DescriptionReconstruction of past vegetation cover and agro-pastoral activities was originally assessed through pollen. Lake sediment DNA is an emergent tool offering great promises for paleoenvironmental as well as archeological studies, giving the access to taxa from the lake and the catchment even in absence of macrofossils. Thus, here lake sediment DNA sequencing approach targeting plants and mammals extra-cellular DNA was coupled with pollen data to i) ensure the robustness of the vegetation reconstruction, ii) compare the methods and finally iii) reconstruct the history of past agro-pastoral activities and landscapes. This approach was applied on lake sediments from a small mountain lake in the North French Alps (Lake La Thuile, 875 m asl). Results show that pollen and plant DNA data are complementary. Both methods recovered similar taxa but additional taxa were found only with either a method. Reconstruction of past vegetation covers well concords with both methods along all the chronosequence. However, some discrepancies were observed likely due to i) bias linked to specific sediment composition not favorable to the extra-cellular DNA binding and ii) to the difference in the mode of transfer and thus the origin of the DNA (run-off and soil erosion in the catchment) relative to the pollen (also wind transported). Results show important pastoral activities started at the Iron Age (2600 cal. yr BP). Cereal crops are recorded from the Medieval times (1600 yr cal. BP) and corresponds also to a deforestation. From this period, pig livestock is suggested by the appearance of DNA from Sus scrofa sp. From about 900 yr cal. BP, human activities were more diversified, particularly with the appearance of fruit gardens. Interestingly this period was concomitant with lake eutrophication. We conclude that DNA sequencing from sediment is an effective approach to access to a detail history of both past vegetation cover and human land use through the direct access to both plant and mammal data.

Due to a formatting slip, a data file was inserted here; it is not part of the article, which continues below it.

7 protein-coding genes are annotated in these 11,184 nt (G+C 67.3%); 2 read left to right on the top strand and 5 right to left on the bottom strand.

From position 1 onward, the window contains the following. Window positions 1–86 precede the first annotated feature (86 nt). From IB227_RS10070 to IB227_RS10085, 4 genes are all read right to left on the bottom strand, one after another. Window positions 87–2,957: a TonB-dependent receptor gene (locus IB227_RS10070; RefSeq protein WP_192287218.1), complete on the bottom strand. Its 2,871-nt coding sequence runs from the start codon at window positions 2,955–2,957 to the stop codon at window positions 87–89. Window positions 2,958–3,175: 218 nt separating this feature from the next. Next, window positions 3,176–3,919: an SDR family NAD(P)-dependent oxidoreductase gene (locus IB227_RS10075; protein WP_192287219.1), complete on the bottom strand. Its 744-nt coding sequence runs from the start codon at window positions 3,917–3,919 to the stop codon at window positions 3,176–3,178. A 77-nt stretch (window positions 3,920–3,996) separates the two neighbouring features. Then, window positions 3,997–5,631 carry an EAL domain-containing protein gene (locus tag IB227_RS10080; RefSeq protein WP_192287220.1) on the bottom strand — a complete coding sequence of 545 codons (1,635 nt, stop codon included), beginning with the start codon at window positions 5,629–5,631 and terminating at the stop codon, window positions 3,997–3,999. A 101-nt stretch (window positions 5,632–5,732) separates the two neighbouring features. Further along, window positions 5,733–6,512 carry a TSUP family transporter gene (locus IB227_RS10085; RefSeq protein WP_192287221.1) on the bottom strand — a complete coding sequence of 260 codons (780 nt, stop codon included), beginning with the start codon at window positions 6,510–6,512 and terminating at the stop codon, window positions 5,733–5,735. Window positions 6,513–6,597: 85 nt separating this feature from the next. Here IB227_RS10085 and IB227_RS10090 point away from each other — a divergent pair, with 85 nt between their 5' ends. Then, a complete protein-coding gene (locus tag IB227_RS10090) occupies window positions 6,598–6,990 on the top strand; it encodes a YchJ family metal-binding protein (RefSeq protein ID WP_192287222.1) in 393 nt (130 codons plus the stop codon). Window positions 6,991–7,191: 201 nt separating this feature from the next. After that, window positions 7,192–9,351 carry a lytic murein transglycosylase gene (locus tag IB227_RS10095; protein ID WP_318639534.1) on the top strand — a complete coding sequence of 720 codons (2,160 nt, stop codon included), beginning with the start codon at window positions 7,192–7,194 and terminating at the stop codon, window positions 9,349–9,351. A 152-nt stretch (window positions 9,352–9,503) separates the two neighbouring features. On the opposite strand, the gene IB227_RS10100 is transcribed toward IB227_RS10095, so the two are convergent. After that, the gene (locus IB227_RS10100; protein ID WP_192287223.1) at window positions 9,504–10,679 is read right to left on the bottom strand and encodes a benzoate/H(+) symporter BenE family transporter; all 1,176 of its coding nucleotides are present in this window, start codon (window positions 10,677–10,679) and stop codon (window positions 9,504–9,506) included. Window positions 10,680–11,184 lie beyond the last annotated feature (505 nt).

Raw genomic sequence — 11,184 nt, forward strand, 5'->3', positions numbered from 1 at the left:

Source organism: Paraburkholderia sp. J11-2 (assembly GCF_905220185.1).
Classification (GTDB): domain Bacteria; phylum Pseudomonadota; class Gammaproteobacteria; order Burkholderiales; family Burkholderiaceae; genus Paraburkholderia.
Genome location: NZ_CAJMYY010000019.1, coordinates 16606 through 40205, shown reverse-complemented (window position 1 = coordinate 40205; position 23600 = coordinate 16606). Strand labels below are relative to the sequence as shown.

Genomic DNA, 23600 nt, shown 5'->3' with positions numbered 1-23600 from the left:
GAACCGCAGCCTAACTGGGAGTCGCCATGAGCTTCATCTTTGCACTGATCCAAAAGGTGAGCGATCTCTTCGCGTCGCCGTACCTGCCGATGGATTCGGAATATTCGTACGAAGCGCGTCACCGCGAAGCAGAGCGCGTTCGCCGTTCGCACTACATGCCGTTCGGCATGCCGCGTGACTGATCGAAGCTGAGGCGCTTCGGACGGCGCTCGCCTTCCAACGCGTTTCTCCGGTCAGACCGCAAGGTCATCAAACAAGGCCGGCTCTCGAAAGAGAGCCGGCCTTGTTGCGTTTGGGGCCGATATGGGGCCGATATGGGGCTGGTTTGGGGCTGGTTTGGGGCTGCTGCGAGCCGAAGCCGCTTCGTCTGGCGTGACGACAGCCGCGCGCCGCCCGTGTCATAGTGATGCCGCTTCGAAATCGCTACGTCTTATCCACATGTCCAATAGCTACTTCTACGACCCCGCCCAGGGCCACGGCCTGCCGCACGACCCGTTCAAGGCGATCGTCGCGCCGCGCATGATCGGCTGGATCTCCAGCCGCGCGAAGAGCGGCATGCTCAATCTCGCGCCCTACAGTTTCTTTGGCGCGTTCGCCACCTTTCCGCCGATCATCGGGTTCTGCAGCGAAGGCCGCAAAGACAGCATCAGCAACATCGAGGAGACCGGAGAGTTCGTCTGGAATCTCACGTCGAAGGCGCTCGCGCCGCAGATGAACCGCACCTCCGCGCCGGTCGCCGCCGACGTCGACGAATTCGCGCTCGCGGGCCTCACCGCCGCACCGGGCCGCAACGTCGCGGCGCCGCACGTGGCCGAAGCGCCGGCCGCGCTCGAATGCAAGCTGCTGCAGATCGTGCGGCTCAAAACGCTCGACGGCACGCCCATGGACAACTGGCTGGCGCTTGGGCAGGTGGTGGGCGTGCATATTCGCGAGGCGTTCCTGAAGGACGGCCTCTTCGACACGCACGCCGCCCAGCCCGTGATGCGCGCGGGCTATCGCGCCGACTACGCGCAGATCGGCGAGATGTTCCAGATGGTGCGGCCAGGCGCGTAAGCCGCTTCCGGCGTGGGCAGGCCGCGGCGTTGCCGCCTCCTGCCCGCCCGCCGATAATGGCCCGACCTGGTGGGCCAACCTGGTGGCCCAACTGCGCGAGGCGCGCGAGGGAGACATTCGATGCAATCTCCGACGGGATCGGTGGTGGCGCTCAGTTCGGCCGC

|11 Jun 2014 → 14 Jun 2014
|International Conference on Culture and Climate
- Lake sediment DNA